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Forest and Biodiversity: Too Precious to Lose

“Forests are the lungs of our land, purifying the air and giving fresh strength to our people.” – Franklin D. Roosevelt

WORLD Forest Day or International Day of Forests is celebrated on 21st March annually. On this day we are encouraged to think more deeply about our forests and what they mean for our society. Forests were crucial to the survival of our ancestors for food, shelter, medicine and protection. Today they are still crucial to our survival in various ways, and the variety of species found in forests are invaluable. The theme for World Forest Day this year holds true: ‘Forest and Biodiversity: Too Precious to Lose’.

Image: SLNT coordinates tree planting initiative in Soufriere.
SLNT coordinates tree planting initiative in Soufriere.

Plants and herbs found in different forests have been used to develop drugs to treat medical conditions for centuries. The cinchona tree in South America was used to produce quinine for treating malaria, the curare liana found in America is used to make the drug tubocurarine which is used as a muscle relaxant during surgeries and the Rosy Periwinkle (Catharanthusroseus) which is native to Madagascar contains the drug vincristine for treating leukaemia in children.

Even locally we have aloe vera which contains sap that we use to treat burns, infections and wounds among other things. Watergrass (Commelinadiffusa) leaves are also used to treat high blood pressure and bladder infections. The roots of the pikankouzen (Urenasinuata) are used as an anti-inflammatory treatment and tea from the leaves of glory cedar (Gliricidiasepium) trees are used to treat excessive coughing and asthma attacks.

Plants and herbs from forests have significantly improved our ability to treat medical ailments. However, due to deforestation, many plants and herbs in forests are becoming endangered or extinct. We may lose some critical treatments from undiscovered plants or solutions to ailments which are not yet known. As we have been seeing lately, there are viruses and bacteria which may evolve into new strains that we have never studied and don’t have cures for as yet. People could be bulldozing or burning the plant which contains the cure right now.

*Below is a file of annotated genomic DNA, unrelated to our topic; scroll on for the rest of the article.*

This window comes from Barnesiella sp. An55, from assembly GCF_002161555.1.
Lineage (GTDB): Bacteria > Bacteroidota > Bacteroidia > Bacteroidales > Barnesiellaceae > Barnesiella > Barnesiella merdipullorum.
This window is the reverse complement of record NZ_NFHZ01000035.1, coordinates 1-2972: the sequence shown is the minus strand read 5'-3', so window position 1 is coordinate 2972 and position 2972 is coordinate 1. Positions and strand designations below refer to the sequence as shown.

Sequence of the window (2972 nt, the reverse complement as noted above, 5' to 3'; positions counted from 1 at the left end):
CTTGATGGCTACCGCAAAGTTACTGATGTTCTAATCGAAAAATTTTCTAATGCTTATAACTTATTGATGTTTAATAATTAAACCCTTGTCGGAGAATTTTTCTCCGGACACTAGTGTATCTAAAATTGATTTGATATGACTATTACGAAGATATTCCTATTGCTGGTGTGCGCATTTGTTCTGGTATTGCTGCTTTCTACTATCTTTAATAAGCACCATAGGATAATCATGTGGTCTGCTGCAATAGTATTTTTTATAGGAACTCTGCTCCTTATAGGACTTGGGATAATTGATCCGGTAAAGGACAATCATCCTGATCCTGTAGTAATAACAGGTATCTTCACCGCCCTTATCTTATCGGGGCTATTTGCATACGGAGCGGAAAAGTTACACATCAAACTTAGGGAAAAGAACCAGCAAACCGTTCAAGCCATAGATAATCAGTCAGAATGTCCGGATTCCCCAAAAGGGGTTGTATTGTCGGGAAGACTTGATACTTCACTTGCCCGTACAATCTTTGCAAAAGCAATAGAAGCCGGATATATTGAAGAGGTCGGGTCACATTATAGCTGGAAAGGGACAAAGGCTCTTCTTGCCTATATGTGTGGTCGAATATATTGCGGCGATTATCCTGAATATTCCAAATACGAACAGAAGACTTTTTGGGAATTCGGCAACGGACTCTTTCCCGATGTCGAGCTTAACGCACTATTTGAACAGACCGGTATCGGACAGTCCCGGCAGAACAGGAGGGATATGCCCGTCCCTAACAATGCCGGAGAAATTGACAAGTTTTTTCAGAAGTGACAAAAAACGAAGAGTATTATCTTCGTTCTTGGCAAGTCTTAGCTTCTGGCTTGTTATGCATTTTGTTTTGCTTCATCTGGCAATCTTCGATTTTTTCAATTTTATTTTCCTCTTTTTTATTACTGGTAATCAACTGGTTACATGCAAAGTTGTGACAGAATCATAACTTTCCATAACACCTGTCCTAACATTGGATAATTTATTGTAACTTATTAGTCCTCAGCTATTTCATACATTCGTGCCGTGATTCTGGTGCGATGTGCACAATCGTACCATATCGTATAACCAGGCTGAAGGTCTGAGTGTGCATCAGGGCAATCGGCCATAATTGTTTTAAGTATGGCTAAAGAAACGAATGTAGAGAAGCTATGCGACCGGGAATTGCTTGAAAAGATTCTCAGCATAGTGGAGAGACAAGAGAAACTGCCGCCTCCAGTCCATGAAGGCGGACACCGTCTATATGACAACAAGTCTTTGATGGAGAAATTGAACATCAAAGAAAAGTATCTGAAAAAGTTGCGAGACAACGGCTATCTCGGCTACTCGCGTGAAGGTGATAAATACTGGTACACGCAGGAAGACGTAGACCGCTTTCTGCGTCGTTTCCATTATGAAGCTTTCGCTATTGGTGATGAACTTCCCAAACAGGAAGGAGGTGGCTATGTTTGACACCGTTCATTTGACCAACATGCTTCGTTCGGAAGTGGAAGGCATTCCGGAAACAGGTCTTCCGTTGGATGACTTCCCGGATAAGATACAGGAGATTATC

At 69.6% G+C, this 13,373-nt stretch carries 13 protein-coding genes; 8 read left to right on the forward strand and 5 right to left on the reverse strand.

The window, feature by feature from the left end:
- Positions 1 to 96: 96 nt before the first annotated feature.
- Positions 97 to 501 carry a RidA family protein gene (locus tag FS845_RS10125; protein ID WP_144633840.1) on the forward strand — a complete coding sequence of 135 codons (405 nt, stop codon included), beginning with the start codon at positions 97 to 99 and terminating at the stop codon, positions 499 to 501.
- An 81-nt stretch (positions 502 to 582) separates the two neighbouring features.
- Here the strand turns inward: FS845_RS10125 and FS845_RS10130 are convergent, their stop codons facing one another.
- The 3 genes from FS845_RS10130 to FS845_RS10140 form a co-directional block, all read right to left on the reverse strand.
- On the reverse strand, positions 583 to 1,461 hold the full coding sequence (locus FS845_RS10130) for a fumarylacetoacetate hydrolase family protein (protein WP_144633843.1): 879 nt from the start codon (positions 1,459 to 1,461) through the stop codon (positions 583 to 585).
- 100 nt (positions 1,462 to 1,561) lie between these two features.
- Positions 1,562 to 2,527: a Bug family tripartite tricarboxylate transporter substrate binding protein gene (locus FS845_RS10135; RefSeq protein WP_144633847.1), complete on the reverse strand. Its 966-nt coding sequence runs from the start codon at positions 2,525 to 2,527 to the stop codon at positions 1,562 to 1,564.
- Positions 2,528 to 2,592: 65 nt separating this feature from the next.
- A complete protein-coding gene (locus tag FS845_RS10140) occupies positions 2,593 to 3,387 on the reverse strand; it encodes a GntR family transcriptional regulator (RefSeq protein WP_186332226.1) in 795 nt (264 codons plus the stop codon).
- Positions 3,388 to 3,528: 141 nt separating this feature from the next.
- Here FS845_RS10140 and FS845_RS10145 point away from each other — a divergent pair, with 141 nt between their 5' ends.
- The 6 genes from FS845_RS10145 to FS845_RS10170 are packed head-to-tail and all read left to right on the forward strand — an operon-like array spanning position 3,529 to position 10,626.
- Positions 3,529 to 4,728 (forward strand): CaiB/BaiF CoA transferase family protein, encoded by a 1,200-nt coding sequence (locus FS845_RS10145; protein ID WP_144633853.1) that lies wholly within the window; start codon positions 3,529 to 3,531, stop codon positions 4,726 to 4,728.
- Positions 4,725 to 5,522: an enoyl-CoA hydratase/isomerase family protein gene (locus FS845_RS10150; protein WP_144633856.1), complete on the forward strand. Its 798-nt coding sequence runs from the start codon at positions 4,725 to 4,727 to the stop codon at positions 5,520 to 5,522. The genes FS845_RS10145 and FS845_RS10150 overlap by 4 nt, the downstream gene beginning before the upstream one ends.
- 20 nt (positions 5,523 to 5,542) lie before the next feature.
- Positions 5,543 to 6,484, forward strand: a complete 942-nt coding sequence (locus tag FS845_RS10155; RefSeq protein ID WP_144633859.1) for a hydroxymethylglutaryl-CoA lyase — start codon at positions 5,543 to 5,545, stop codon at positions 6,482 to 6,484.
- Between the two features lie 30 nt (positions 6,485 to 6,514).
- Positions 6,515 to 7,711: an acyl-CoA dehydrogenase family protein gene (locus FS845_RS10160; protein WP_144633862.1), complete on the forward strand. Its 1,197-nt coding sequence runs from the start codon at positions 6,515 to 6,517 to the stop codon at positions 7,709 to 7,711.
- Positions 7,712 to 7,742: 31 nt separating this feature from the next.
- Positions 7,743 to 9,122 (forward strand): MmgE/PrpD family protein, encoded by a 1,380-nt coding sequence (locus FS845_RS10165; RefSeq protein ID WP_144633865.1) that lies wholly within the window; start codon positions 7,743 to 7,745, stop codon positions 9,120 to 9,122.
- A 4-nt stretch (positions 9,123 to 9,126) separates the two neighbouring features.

Forests are also a crucial element in combating climate change and global warming as they absorb about one third of the carbon dioxide emitted from fossil fuel combustion annually. Each tree planted contributes to the fight against global warming.

Our water supply is also dependent on healthy forests. Trees function as natural sponges, collecting and filtering rainfall and releasing it slowly into water sources such as streams and rivers, and are the most effective land cover for maintenance of water quality. Forests also filter sediments and other pollutants from the water in the soil before it reaches a water source.

Forests play such an important role in the world. We are fortunate to have an extensive rainforest in Saint Lucia with three forest reserves: the Edmund Forest Reserve in Soufriere, the Quilesse Forest Reserve in Dennery and the Castries Waterworks Forest Reserve. Before the end of March in commemoration of World Forest Day, plant a tree which can provide you with fruits as well as provide cleaner air and more oxygen for the environment and consider organizing a hike along one of the nature trails to help relieve some stress caused by the coronavirus (please be mindful of the national regulations put in place to minimize the spread of the virus).

From the treetops to the roots there is an ecological balance in every forest and each species contributes to and benefits from its overall operation. We as humans can make use of the resources from the forest, but we must also respect it and avoid disrupting the ecological balance as much as possible because our forests are too precious to lose.

— Saint Lucia National Trust (SLNT)

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